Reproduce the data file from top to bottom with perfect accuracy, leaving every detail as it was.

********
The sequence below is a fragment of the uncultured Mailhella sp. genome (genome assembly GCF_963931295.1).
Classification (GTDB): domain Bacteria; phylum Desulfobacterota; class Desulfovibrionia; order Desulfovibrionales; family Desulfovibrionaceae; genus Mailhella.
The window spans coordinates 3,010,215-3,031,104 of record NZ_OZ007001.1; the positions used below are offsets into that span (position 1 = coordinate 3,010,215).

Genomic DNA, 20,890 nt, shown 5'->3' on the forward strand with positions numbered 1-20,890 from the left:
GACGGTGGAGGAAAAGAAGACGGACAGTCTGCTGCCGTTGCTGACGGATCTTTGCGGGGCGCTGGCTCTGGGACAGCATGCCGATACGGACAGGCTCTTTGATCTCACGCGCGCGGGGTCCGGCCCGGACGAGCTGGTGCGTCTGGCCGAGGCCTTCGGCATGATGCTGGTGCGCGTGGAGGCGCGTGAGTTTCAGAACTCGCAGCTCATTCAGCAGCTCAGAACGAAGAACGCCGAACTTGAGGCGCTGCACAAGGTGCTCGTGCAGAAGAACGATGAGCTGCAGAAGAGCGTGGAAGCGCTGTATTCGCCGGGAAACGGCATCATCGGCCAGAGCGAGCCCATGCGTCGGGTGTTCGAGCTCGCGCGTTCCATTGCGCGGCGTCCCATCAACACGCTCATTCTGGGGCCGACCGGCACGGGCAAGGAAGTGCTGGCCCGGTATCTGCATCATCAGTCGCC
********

The sequence below is a fragment of the uncultured Mailhella sp. genome (genome assembly GCF_963931295.1).
Classification (GTDB): domain Bacteria; phylum Desulfobacterota; class Desulfovibrionia; order Desulfovibrionales; family Desulfovibrionaceae; genus Mailhella.
The window spans coordinates 3,010,215-3,031,104 of record NZ_OZ007001.1; the positions used below are offsets into that span (position 1 = coordinate 3,010,215).

Genomic DNA, 20,890 nt, shown 5'->3' on the forward strand with positions numbered 1-20,890 from the left:
GACGGTGGAGGAAAAGAAGACGGACAGTCTGCTGCCGTTGCTGACGGATCTTTGCGGGGCGCTGGCTCTGGGACAGCATGCCGATACGGACAGGCTCTTTGATCTCACGCGCGCGGGGTCCGGCCCGGACGAGCTGGTGCGTCTGGCCGAGGCCTTCGGCATGATGCTGGTGCGCGTGGAGGCGCGTGAGTTTCAGAACTCGCAGCTCATTCAGCAGCTCAGAACGAAGAACGCCGAACTTGAGGCGCTGCACAAGGTGCTCGTGCAGAAGAACGATGAGCTGCAGAAGAGCGTGGAAGCGCTGTATTCGCCGGGAAACGGCATCATCGGCCAGAGCGAGCCCATGCGTCGGGTGTTCGAGCTCGCGCGTTCCATTGCGCGGCGTCCCATCAACACGCTCATTCTGGGGCCGACCGGCACGGGCAAGGAAGTGCTGGCCCGGTATCTGCATCATCAGTCGCC